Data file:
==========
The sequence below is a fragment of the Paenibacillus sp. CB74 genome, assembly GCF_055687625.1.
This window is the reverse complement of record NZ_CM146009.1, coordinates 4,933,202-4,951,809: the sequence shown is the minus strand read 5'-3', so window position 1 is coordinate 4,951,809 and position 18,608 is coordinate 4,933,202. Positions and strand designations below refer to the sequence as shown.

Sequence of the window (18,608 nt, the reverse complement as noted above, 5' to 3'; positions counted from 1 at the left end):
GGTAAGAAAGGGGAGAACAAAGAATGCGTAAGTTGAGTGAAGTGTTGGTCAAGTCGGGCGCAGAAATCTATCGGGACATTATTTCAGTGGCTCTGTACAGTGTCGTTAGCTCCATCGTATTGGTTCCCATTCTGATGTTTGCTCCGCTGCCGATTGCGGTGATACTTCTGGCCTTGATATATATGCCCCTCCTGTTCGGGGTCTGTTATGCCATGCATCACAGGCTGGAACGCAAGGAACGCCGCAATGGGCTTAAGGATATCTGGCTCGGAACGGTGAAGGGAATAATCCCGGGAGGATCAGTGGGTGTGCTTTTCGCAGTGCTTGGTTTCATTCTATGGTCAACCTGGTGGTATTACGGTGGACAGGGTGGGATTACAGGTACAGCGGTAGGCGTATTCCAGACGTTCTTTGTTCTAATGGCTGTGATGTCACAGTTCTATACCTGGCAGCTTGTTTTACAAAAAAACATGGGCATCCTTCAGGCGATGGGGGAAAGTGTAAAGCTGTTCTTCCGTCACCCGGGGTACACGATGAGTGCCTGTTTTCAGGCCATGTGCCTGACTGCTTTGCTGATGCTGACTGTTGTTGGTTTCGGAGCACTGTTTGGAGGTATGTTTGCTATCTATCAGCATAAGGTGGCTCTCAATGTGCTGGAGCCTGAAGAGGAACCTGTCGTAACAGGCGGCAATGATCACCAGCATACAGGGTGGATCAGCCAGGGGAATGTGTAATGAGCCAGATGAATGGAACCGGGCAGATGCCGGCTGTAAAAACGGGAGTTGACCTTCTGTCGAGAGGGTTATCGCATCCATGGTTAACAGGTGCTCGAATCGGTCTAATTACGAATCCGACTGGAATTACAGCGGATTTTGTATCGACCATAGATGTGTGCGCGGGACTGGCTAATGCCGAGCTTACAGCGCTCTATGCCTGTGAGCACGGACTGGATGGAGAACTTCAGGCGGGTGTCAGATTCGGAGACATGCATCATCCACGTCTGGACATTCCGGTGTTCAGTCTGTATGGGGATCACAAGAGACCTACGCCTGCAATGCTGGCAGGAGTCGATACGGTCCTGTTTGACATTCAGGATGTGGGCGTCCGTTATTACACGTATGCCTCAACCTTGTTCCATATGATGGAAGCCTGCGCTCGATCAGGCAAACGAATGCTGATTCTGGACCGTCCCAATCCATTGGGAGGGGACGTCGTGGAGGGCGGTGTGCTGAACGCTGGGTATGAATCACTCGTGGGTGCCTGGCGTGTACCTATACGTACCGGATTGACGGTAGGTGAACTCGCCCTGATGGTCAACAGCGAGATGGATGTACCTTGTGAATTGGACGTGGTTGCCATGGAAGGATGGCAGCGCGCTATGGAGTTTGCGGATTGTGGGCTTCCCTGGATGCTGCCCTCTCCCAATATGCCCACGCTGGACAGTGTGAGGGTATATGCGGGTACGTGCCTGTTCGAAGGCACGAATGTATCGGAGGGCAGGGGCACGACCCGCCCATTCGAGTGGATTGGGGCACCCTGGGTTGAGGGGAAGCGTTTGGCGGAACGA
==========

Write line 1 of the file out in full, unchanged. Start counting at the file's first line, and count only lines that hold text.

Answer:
The sequence below is a fragment of the Paenibacillus sp. CB74 genome, assembly GCF_055687625.1.